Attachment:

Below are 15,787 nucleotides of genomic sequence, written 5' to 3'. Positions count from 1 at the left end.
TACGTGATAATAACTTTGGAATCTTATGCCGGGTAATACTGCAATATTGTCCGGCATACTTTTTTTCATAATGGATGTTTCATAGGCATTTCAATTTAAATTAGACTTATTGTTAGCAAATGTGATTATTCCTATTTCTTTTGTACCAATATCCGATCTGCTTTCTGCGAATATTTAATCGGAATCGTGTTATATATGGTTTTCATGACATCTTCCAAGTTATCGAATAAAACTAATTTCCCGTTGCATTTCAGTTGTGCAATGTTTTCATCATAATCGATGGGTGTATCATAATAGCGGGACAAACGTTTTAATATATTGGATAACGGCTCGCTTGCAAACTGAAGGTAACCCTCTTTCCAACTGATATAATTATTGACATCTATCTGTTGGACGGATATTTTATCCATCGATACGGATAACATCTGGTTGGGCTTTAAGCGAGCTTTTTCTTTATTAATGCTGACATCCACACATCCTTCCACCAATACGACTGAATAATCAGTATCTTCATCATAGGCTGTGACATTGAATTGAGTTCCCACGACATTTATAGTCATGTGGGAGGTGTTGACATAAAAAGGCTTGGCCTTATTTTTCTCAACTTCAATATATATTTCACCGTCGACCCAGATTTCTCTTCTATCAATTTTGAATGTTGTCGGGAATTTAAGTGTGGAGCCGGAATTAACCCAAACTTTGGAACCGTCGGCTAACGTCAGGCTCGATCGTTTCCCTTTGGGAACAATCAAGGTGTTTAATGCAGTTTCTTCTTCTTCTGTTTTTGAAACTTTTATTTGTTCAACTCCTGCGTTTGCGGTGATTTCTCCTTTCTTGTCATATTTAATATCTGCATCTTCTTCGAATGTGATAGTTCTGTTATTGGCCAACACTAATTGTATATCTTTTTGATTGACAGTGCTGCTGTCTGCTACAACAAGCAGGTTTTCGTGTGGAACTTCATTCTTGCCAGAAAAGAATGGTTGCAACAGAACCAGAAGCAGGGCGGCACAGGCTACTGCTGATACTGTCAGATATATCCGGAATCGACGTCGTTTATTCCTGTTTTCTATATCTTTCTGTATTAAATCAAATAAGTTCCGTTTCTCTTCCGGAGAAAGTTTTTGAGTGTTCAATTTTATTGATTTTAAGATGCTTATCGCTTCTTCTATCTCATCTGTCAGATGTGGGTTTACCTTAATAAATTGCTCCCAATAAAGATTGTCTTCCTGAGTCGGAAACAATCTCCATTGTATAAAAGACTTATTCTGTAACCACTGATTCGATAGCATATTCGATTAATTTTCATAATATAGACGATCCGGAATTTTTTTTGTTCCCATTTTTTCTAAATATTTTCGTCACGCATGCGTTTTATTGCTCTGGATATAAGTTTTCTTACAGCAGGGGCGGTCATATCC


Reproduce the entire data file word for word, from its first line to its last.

Below are 15,787 nucleotides of genomic sequence, written 5' to 3'. Positions count from 1 at the left end.
TACGTGATAATAACTTTGGAATCTTATGCCGGGTAATACTGCAATATTGTCCGGCATACTTTTTTTCATAATGGATGTTTCATAGGCATTTCAATTTAAATTAGACTTATTGTTAGCAAATGTGATTATTCCTATTTCTTTTGTACCAATATCCGATCTGCTTTCTGCGAATATTTAATCGGAATCGTGTTATATATGGTTTTCATGACATCTTCCAAGTTATCGAATAAAACTAATTTCCCGTTGCATTTCAGTTGTGCAATGTTTTCATCATAATCGATGGGTGTATCATAATAGCGGGACAAACGTTTTAATATATTGGATAACGGCTCGCTTGCAAACTGAAGGTAACCCTCTTTCCAACTGATATAATTATTGACATCTATCTGTTGGACGGATATTTTATCCATCGATACGGATAACATCTGGTTGGGCTTTAAGCGAGCTTTTTCTTTATTAATGCTGACATCCACACATCCTTCCACCAATACGACTGAATAATCAGTATCTTCATCATAGGCTGTGACATTGAATTGAGTTCCCACGACATTTATAGTCATGTGGGAGGTGTTGACATAAAAAGGCTTGGCCTTATTTTTCTCAACTTCAATATATATTTCACCGTCGACCCAGATTTCTCTTCTATCAATTTTGAATGTTGTCGGGAATTTAAGTGTGGAGCCGGAATTAACCCAAACTTTGGAACCGTCGGCTAACGTCAGGCTCGATCGTTTCCCTTTGGGAACAATCAAGGTGTTTAATGCAGTTTCTTCTTCTTCTGTTTTTGAAACTTTTATTTGTTCAACTCCTGCGTTTGCGGTGATTTCTCCTTTCTTGTCATATTTAATATCTGCATCTTCTTCGAATGTGATAGTTCTGTTATTGGCCAACACTAATTGTATATCTTTTTGATTGACAGTGCTGCTGTCTGCTACAACAAGCAGGTTTTCGTGTGGAACTTCATTCTTGCCAGAAAAGAATGGTTGCAACAGAACCAGAAGCAGGGCGGCACAGGCTACTGCTGATACTGTCAGATATATCCGGAATCGACGTCGTTTATTCCTGTTTTCTATATCTTTCTGTATTAAATCAAATAAGTTCCGTTTCTCTTCCGGAGAAAGTTTTTGAGTGTTCAATTTTATTGATTTTAAGATGCTTATCGCTTCTTCTATCTCATCTGTCAGATGTGGGTTTACCTTAATAAATTGCTCCCAATAAAGATTGTCTTCCTGAGTCGGAAACAATCTCCATTGTATAAAAGACTTATTCTGTAACCACTGATTCGATAGCATATTCGATTAATTTTCATAATATAGACGATCCGGAATTTTTTTTGTTCCCATTTTTTCTAAATATTTTCGTCACGCATGCGTTTTATTGCTCTGGATATAAGTTTTCTTACAGCAGGGGCGGTCATATCC